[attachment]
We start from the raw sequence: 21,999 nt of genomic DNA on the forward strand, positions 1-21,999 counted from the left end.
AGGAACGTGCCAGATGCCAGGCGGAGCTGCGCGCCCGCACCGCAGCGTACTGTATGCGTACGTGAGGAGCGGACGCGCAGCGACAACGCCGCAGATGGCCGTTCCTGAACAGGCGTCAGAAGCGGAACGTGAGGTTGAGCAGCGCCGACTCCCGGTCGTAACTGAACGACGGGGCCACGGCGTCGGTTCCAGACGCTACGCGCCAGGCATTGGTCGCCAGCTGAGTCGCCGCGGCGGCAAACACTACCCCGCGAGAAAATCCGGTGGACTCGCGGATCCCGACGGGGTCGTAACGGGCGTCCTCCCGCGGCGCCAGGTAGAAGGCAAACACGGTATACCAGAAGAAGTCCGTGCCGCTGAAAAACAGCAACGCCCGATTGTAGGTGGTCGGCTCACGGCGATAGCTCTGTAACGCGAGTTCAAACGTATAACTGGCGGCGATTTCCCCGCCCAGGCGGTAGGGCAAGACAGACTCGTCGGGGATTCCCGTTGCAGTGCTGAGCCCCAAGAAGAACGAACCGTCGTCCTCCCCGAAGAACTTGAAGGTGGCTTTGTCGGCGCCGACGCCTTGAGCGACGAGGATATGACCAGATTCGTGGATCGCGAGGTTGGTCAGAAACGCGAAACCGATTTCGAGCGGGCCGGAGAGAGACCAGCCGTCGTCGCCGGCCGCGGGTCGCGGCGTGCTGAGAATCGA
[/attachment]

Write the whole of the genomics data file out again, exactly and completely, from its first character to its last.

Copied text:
We start from the raw sequence: 21,999 nt of genomic DNA on the forward strand, positions 1-21,999 counted from the left end.
AGGAACGTGCCAGATGCCAGGCGGAGCTGCGCGCCCGCACCGCAGCGTACTGTATGCGTACGTGAGGAGCGGACGCGCAGCGACAACGCCGCAGATGGCCGTTCCTGAACAGGCGTCAGAAGCGGAACGTGAGGTTGAGCAGCGCCGACTCCCGGTCGTAACTGAACGACGGGGCCACGGCGTCGGTTCCAGACGCTACGCGCCAGGCATTGGTCGCCAGCTGAGTCGCCGCGGCGGCAAACACTACCCCGCGAGAAAATCCGGTGGACTCGCGGATCCCGACGGGGTCGTAACGGGCGTCCTCCCGCGGCGCCAGGTAGAAGGCAAACACGGTATACCAGAAGAAGTCCGTGCCGCTGAAAAACAGCAACGCCCGATTGTAGGTGGTCGGCTCACGGCGATAGCTCTGTAACGCGAGTTCAAACGTATAACTGGCGGCGATTTCCCCGCCCAGGCGGTAGGGCAAGACAGACTCGTCGGGGATTCCCGTTGCAGTGCTGAGCCCCAAGAAGAACGAACCGTCGTCCTCCCCGAAGAACTTGAAGGTGGCTTTGTCGGCGCCGACGCCTTGAGCGACGAGGATATGACCAGATTCGTGGATCGCGAGGTTGGTCAGAAACGCGAAACCGATTTCGAGCGGGCCGGAGAGAGACCAGCCGTCGTCGCCGGCCGCGGGTCGCGGCGTGCTGAGAATCGA